1 Tbsp. Black pepper
  1. If you notice, I do not chop the garlic and ginger. I also roughly chop the other ingredients since I will be pureeing them in a blender.
  2. Soaking the mukene helps soften it so that it can absorb flavor as compared to when you cook it dry.
  3. The mushrooms and tomatoes help elevate the umami flavor.
  4. The salt and oil helps preserve the sauce hence their large amount.
  5. Add your spice (chili/ cayenne/ scotch bonnets) depending on the heat you desire.
  6. After adding all the ingredients, the tomatoes will release water and it will become stewy.
  1. Soak the Mukene for 20 minutes in clean water with a tablespoon of lemon juice. Rinse it twice and set aside.
  2. Pour a half cup of oil in a clean pan and put it on meduim heat. Add the garlic, ginger and  scallions. Let them cook in the oil till wilted but not burnt. Remove the ginger, garlic and scallions from the oil and set a side.
  3. In the same oil, Add the rinsed mukene and mushrooms and let them fry for about 10 minutes or until it starts turning golden brown on medium heat.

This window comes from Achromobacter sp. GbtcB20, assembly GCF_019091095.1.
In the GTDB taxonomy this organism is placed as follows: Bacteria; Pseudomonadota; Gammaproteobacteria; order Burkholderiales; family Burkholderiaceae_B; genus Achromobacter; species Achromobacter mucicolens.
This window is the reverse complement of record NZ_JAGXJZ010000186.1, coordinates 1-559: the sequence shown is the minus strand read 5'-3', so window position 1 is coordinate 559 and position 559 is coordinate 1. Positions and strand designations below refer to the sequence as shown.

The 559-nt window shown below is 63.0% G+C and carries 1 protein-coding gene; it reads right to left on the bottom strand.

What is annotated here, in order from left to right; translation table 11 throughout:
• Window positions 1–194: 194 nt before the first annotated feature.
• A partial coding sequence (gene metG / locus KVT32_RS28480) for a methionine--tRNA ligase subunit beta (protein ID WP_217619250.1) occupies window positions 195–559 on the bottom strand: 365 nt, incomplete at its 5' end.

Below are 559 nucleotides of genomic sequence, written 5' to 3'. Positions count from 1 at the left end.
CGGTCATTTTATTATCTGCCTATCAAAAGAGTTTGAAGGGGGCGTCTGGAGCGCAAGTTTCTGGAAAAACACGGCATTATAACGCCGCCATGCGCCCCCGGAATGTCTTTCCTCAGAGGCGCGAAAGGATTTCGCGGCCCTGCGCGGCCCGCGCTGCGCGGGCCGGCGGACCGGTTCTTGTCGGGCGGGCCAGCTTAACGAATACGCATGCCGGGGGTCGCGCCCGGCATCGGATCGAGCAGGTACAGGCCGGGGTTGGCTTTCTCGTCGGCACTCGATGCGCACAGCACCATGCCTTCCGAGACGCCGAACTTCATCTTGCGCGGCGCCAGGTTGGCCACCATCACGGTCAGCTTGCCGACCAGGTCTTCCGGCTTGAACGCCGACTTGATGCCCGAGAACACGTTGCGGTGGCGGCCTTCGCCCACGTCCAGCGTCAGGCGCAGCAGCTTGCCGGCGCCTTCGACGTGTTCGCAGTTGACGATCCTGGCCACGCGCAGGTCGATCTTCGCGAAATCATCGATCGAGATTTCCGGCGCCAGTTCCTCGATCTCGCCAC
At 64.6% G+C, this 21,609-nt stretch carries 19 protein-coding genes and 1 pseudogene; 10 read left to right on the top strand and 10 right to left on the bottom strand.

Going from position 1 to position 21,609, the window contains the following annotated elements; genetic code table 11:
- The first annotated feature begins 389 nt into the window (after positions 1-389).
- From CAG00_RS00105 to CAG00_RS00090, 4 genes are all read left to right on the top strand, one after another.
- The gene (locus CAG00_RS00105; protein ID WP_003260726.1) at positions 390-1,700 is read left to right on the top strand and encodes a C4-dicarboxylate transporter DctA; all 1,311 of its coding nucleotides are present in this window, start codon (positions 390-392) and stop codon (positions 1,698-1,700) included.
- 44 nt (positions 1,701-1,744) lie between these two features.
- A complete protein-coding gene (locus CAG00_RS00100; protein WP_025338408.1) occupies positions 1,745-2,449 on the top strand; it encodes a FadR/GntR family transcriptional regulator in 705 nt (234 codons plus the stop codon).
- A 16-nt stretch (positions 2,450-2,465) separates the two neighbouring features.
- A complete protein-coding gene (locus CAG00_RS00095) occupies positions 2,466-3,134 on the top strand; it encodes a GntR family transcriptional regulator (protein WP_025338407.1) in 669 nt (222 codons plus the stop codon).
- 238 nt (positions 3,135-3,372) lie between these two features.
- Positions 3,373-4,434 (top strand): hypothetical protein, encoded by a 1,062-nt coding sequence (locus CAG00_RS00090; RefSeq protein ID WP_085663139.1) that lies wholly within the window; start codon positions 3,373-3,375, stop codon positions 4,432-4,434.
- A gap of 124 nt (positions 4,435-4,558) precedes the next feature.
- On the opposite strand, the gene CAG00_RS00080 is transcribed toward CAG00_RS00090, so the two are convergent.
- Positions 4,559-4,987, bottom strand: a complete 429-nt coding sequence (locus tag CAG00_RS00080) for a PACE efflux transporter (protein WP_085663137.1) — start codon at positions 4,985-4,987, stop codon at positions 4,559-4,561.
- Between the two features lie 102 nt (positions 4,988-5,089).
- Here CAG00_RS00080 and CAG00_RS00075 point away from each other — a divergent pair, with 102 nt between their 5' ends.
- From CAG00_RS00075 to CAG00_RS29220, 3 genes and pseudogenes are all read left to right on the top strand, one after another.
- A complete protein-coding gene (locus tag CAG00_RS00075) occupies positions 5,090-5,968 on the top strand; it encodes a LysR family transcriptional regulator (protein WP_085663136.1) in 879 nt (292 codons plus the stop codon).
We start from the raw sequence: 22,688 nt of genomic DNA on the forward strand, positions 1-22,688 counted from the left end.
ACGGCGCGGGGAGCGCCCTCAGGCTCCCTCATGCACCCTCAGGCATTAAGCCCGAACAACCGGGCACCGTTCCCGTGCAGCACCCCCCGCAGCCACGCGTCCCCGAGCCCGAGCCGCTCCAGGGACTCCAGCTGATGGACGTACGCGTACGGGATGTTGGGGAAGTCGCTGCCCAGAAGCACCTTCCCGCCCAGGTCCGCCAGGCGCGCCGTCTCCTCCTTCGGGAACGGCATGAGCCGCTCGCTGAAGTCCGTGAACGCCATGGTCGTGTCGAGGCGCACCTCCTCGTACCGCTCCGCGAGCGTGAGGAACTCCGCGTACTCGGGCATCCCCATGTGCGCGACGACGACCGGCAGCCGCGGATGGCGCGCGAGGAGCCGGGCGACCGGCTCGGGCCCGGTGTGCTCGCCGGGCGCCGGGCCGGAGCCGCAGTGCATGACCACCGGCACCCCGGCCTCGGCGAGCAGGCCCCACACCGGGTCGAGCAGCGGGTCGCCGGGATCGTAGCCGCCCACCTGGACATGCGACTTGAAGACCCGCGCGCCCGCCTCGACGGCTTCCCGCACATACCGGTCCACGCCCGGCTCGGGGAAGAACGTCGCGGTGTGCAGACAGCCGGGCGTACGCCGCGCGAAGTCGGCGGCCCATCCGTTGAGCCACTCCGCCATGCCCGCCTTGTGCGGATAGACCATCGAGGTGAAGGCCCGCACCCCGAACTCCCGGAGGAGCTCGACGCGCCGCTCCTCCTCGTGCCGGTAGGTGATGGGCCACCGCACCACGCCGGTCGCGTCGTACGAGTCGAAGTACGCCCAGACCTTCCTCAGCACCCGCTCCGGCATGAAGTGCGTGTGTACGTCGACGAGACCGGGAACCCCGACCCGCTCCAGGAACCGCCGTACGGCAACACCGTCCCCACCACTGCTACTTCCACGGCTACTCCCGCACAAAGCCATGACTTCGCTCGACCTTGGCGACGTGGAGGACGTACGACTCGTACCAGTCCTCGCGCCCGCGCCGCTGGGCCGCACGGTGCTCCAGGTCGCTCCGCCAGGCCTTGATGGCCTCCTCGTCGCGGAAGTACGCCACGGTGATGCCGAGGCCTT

4. Add  back the scallions, ginger and garlic and stir well. Next add your salt, chilli/ scotch bonnet (or any spice of your choice), green pepper, onion,  and tomatoes. Let it cook for another 10 minutes.
  5. Remove the mukene ‘stew’ from fire and set aside for it to cool down. After cooling (about 20 minutes) Pour the ‘stew’ in the blender with the remaining 1 cup of oil and blend till pureed.
  6. Pour back the blended mukene puree in the same pan and put it back on fire. Reduce the heat to low and let the sauce simmer for about an hour (or more) until it has completely cooked down (not burnt) to a paste, turned a deep rich brown color and a silky oil is floating on top.
  7. Remove the paste from fire and let it cool. Store in a clean container/bottle for up to two months at room temperature. Stores for longer in a refrigerator.

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Easy Sautéed Mukene